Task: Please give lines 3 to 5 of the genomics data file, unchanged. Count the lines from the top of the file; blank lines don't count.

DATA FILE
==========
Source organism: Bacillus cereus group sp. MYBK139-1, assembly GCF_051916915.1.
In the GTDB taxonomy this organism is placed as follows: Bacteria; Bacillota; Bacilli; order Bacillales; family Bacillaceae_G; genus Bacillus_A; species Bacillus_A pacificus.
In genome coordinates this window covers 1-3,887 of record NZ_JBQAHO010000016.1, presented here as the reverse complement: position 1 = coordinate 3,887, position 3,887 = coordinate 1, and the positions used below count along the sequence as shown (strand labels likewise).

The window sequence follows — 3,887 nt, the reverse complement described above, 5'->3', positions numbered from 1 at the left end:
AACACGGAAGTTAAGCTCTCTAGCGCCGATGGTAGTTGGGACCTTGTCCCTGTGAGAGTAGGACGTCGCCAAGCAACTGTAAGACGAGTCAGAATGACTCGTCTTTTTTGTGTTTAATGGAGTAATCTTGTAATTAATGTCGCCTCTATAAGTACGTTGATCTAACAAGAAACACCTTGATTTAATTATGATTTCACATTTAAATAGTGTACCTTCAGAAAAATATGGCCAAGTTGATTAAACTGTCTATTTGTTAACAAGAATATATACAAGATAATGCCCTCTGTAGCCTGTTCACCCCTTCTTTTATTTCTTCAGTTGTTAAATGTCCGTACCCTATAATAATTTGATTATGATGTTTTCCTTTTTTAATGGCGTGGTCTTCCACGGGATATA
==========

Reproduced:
In genome coordinates this window covers 1-3,887 of record NZ_JBQAHO010000016.1, presented here as the reverse complement: position 1 = coordinate 3,887, position 3,887 = coordinate 1, and the positions used below count along the sequence as shown (strand labels likewise).

The window sequence follows — 3,887 nt, the reverse complement described above, 5'->3', positions numbered from 1 at the left end:
AACACGGAAGTTAAGCTCTCTAGCGCCGATGGTAGTTGGGACCTTGTCCCTGTGAGAGTAGGACGTCGCCAAGCAACTGTAAGACGAGTCAGAATGACTCGTCTTTTTTGTGTTTAATGGAGTAATCTTGTAATTAATGTCGCCTCTATAAGTACGTTGATCTAACAAGAAACACCTTGATTTAATTATGATTTCACATTTAAATAGTGTACCTTCAGAAAAATATGGCCAAGTTGATTAAACTGTCTATTTGTTAACAAGAATATATACAAGATAATGCCCTCTGTAGCCTGTTCACCCCTTCTTTTATTTCTTCAGTTGTTAAATGTCCGTACCCTATAATAATTTGATTATGATGTTTTCCTTTTTTAATGGCGTGGTCTTCCACGGGATATA